"It was the largest combat operational bomber ever built, and ever to fly in the world," said aviation archaeologist Pat Macha.
The B-36 was stripped down in "/*Operation Featherweight*/." However, it was still massive. It had 10 engines, a wingspan of 230 feet and the ability to haul 84,000 pounds of bombs.
The B-36 was nicknamed "/*The Peacemaker*/" because it was more of a deterrent to Cold War Russia. It never flew in combat.
The doomed B-36 was on a test flight from San Diego's /*Lindbergh Field*/ when one of its engines caught fire.
"The pilot instantly realized they were in dire straits," said Macha. "He turned that plane around, headed it out away from San Diego."
"One engine apparently fell off on their way out over the ocean, another engine was on fire on top of that, and the aircraft was going to lose a wing," said Arntz.
Pilot Dave Franks held the giant plane level long enough for seven crewmen to bail out. Many say Franks was a hero.
"By the time the crew was out, he'd lost control of the aircraft and it went straight in. So it cost him his life," said Kendall Raine, who has also been searching for the B-36.
Kendall Raine and John Walker headed out into the water with a video camera. The team studied old charts and reports before they took the dive. They also scoured the ocean floor with sonar equipment to pinpoint a single location.
As the team searched their location for any clues, they found something that looked like the length of the plane's fuselage. However, the divers were looking for objects unique to the B-36 to confirm their find.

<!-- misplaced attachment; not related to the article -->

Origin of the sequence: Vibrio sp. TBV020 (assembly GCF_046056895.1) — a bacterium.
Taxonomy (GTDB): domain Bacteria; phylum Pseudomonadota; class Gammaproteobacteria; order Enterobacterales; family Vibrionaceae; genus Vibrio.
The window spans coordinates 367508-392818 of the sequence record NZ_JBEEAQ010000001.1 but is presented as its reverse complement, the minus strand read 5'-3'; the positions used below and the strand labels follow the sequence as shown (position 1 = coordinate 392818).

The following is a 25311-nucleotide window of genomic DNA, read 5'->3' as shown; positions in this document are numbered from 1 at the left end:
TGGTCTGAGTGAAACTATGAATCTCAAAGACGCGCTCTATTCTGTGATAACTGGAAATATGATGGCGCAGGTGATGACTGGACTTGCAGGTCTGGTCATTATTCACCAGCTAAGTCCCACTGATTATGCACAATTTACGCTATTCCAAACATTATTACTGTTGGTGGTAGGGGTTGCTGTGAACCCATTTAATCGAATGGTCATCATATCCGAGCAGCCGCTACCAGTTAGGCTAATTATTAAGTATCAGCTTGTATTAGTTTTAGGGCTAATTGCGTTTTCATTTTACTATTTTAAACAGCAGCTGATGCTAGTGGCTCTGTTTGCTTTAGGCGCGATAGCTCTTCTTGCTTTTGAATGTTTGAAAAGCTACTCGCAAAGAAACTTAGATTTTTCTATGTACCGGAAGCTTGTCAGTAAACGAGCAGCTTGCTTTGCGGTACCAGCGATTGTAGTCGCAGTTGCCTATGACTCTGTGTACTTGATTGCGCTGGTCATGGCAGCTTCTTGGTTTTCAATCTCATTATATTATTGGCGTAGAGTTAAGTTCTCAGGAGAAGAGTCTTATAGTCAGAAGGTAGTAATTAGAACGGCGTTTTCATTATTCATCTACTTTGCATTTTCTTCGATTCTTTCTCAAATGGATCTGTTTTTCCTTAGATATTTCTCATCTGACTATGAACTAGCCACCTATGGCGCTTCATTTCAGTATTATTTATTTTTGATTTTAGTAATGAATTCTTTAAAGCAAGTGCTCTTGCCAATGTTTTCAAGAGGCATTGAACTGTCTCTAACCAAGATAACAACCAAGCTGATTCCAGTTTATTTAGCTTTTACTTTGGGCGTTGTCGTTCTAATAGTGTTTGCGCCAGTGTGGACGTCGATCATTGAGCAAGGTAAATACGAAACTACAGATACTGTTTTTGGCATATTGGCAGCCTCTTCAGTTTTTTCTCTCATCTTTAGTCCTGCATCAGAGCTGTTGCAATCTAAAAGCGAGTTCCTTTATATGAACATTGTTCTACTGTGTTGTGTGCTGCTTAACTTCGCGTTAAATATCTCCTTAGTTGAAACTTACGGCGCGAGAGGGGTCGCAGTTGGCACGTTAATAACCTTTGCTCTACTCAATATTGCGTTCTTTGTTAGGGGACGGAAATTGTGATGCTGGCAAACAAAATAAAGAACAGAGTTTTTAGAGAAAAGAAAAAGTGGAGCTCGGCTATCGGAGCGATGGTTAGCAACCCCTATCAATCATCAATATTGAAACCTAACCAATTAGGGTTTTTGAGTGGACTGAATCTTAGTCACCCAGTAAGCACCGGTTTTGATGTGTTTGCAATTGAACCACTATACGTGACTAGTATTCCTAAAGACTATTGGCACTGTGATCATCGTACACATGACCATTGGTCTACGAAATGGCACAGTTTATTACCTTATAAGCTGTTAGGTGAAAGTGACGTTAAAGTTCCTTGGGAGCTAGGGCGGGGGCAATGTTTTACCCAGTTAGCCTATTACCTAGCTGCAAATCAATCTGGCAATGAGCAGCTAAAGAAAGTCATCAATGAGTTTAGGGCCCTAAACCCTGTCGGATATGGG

The team was able to match up the landing gear on the wreck with the gear they've studied in photographs of the B-36. One of the main landing gear tires measured almost five feet in diameter. The crew also found a 20mm machine gun and two barrels.
Six of the men who bailed out that day in 1952 were rescued. One crew member, Walt Hoffman, was never found. Pilot Dave Franks will always be remembered as the pilot who sacrificed his own life to save an untold number of others.
"To see him with his family or his son and to realize the sacrifice -- He knew what he was risking there, but he did the right thing. Captain of the ship," said Macha.
Captain Ray Arntz and his crew won't reveal the exact location of the wreck, out of fear it would attract commercial dive boats. They say it is a gravesite and should be left in peace.
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